Margarita Sampson grapples with the rates of exchange between celebrity and local jewellery
Ted Noten, Little Miss Piggy ring, photo by Zoe Brand
In February I had the pleasure of attending Jemposium, a symposium of contemporary jewellery held in Wellington, NZ. Among other esteemed practitioners, Ted Noten was billed as a keynote speaker, the Dutch jeweller who with associates Marcel van Kan & Cathelijne Engelkes had successfully transformed his Atelier Ted Noten (ATN) into a sought-after brand, utilising the tropes of fashion & advertising in a Hirst/Koons/Warholian fashion. Ted was elevated to a near-mystical persona, with witty slogans that suggested “Ted Noten loves women” among others.
Ted, alas, was not able to make it, and sent both a video of himself and his 2-I-C Marcel van Kan. Meanwhile, over at Photo-Space the ATN Miss Piggy “Wanna Swap your Ring?” project was in full swing. The concept: a certain amount of pink nylon pig- rings (of an infinite series) were arranged in the form of a gun, and you could take one and replace it with a ring of your own you didn’t want any-more. It could be a failed experiment from your studio (the text suggested), a ring (ie engagement) someone had given you that you never wanted, etc. It took place in different cities in the world, with each one assuming its own character. The wall of rings will now be exhibited elsewhere, so the New Zealand one, as others, one will form a unique snapshot of a time and place.
Ted Noten Little Miss Piggy installation, photo by Zoe Brand
It troubled me somewhat, and investigating exactly why has taken a while to nut out. It’s complex and I’m not sure I’ve nailed it even now. Here’s the deal: the rings read to me as design-trinkets. A ring that had any associated value to me (even bad memories) as a straight swap to a ring that came out of a big plastic bag by the handful? That doesn’t seem fair, ATN – where are your memories and associations? Your offering, as it were, of yourself? Or are we buying into a rhetoric that says: because of your status, your mass-produced trinket is glamorous, desirable and equal one-to-one with anything we may have to offer? Strangely, if they had been for sale (they retail at 30 euros online), I would have been happy to buy one. Money has no intrinsic value, either. So what price do I put on my ring-associations? I would have been happy with a swap between people in different countries where we offered a similar ring (I loved the pin-swap with the ‘two hour time limit ‘making-parameter). I would have been happy to give a ring to the project, and it would have pleased me to think of it sitting next to the others. Interestingly, Marcel expressed ATN’s mild disappointment that the Japanese version contained many swapped rings made (on the spot) from wire or paper, or a cheap key-ring, for instance, thus subverting the suggested rules of exchange. So why not offer up a scrap of twisted paper, you ask? It…it just felt a bit disrespectful. Maybe the problem was that I was unable to proffer an equivalent item for exchange and thus felt thwarted by the original premise. Marcel had said that ATN wanted to play with ideas of value and worth, which, if that was the object, has been mightily successful in this case.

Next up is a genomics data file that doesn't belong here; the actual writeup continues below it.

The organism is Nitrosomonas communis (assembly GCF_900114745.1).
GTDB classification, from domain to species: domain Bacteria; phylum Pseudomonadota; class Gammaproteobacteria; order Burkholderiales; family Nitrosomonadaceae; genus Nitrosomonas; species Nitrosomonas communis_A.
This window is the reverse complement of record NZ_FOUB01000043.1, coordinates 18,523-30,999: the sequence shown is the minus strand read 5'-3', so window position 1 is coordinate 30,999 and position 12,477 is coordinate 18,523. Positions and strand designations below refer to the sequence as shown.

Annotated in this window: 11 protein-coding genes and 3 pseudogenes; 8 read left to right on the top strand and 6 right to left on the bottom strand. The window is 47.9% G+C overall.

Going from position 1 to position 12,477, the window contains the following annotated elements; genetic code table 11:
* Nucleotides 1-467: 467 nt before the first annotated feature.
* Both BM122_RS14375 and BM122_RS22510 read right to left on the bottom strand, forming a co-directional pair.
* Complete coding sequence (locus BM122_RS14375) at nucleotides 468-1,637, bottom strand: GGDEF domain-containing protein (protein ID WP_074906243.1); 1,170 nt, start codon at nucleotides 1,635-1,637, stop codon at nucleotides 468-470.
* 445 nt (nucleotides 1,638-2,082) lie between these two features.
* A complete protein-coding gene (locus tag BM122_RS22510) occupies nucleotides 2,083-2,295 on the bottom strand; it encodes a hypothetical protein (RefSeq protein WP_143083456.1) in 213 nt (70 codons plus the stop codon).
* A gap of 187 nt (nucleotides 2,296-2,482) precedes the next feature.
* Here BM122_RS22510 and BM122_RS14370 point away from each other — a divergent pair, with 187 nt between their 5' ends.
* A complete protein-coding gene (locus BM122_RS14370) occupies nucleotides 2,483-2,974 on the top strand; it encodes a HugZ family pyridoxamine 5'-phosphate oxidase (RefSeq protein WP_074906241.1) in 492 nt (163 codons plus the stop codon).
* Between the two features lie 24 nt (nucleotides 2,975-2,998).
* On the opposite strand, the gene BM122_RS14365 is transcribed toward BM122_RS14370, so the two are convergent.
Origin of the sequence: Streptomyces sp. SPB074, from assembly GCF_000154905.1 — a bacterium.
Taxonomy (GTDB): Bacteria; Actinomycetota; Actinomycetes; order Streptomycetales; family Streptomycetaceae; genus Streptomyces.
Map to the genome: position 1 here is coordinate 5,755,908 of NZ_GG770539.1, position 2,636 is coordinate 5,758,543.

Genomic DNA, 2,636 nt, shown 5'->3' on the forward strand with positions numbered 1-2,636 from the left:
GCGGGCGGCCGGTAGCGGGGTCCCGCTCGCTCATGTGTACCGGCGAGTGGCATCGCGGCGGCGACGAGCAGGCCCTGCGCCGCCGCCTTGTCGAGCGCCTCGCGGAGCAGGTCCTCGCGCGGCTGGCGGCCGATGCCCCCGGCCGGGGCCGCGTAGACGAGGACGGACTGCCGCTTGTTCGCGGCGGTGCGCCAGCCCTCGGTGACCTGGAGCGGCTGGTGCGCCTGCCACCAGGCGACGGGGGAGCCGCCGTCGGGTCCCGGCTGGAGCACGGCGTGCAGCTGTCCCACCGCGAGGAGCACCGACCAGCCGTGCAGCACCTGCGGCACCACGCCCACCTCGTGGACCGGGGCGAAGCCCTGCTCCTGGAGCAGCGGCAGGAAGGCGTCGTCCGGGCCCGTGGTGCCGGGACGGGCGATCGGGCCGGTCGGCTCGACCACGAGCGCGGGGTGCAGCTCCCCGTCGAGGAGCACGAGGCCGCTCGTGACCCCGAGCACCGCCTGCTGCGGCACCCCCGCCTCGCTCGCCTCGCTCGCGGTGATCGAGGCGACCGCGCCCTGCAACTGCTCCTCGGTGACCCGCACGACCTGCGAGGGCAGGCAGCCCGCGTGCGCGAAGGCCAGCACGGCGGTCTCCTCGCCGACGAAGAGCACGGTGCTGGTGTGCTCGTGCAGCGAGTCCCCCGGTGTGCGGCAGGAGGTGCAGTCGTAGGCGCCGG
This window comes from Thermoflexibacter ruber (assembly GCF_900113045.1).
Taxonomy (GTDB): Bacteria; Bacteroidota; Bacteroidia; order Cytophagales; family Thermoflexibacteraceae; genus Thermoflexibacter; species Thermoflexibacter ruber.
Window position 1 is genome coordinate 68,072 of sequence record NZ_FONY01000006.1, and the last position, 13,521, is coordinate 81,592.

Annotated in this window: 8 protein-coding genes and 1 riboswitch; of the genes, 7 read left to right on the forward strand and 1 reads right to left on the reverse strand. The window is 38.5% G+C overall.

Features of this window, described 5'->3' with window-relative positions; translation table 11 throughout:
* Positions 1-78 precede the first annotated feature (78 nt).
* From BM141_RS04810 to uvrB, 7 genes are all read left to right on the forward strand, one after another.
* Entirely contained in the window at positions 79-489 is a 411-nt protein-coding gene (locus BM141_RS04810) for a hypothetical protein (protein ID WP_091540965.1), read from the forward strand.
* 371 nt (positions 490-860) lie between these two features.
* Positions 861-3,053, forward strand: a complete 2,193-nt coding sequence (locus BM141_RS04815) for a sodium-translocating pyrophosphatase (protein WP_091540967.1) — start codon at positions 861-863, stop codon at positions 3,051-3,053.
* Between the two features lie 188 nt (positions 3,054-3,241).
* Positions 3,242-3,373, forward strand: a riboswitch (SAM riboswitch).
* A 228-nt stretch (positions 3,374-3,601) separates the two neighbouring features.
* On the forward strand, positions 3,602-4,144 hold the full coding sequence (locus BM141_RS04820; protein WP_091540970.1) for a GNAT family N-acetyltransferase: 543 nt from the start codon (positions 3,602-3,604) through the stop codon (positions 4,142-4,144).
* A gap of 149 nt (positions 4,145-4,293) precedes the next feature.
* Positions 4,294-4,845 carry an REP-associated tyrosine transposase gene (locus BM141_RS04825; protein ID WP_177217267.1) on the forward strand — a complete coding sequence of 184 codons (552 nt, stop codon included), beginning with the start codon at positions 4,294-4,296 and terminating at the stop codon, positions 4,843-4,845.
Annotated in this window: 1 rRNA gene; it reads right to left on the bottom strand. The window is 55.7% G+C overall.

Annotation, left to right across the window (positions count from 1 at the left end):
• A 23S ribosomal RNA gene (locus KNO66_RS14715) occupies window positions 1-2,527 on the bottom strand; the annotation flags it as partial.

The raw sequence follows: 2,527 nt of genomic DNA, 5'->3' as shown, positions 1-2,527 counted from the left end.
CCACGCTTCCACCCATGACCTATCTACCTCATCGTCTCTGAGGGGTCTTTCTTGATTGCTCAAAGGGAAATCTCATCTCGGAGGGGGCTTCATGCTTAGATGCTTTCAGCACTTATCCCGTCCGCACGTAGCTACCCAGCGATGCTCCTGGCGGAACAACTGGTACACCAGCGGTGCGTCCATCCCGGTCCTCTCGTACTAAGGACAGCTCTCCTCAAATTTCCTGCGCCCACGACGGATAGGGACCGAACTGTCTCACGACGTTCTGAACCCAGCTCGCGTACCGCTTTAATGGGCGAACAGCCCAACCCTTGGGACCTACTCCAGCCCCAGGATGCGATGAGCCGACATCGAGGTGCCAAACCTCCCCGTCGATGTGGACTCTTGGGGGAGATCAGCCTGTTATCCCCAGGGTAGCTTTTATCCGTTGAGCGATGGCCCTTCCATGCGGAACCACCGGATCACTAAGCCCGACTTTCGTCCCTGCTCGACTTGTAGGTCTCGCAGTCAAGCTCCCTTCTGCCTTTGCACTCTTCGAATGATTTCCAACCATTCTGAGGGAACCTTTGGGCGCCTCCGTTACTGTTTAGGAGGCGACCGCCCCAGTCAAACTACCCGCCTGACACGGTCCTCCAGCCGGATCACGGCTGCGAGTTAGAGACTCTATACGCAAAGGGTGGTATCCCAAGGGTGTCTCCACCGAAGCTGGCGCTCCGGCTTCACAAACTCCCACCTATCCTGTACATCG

So, it wasn’t a high priority to get myself one…and yet, there was a little nagging envy as Jemposium people waggled their pink pig rings at each other. The allure of the desirable, finite item. The Birkin bag of Jemposium? Perhaps I should hurry down and get one? Rumours were that they’d all gone…Meanwhile, back at the ranch, Marcel van Kan took us through a presentation on the work of ATN. Despite being an admirer of the virtuosity of the work of ATN for many years, the talk left me a little cold for various reasons, not least being their condescending attitude to women…fickle, high-heeled-wearing, diamond-bedazzled-creatures… It felt like were we in another era (The text should read “Ted Noten loves his own idea of Women”). I was left with the feeling that there wasn’t much mana in the “Big Banana” of ATN.